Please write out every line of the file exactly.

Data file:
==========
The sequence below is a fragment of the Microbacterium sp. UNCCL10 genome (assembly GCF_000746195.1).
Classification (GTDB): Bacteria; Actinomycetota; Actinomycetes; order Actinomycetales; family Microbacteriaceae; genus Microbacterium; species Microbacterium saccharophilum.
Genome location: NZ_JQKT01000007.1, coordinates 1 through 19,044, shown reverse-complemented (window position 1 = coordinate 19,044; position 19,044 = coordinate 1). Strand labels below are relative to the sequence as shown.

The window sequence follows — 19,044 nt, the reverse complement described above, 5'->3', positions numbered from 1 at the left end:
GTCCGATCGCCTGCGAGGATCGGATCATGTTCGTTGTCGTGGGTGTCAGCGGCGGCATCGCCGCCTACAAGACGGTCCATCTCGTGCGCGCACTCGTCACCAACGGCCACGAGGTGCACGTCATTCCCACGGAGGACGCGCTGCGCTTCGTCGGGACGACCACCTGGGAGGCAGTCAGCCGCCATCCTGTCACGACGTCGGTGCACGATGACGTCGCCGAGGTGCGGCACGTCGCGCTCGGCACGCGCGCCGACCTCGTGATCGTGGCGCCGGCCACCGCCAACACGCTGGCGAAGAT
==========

The sequence below is a fragment of the Microbacterium sp. UNCCL10 genome (assembly GCF_000746195.1).
Classification (GTDB): Bacteria; Actinomycetota; Actinomycetes; order Actinomycetales; family Microbacteriaceae; genus Microbacterium; species Microbacterium saccharophilum.
Genome location: NZ_JQKT01000007.1, coordinates 1 through 19,044, shown reverse-complemented (window position 1 = coordinate 19,044; position 19,044 = coordinate 1). Strand labels below are relative to the sequence as shown.

The window sequence follows — 19,044 nt, the reverse complement described above, 5'->3', positions numbered from 1 at the left end:
GTCCGATCGCCTGCGAGGATCGGATCATGTTCGTTGTCGTGGGTGTCAGCGGCGGCATCGCCGCCTACAAGACGGTCCATCTCGTGCGCGCACTCGTCACCAACGGCCACGAGGTGCACGTCATTCCCACGGAGGACGCGCTGCGCTTCGTCGGGACGACCACCTGGGAGGCAGTCAGCCGCCATCCTGTCACGACGTCGGTGCACGATGACGTCGCCGAGGTGCGGCACGTCGCGCTCGGCACGCGCGCCGACCTCGTGATCGTGGCGCCGGCCACCGCCAACACGCTGGCGAAGAT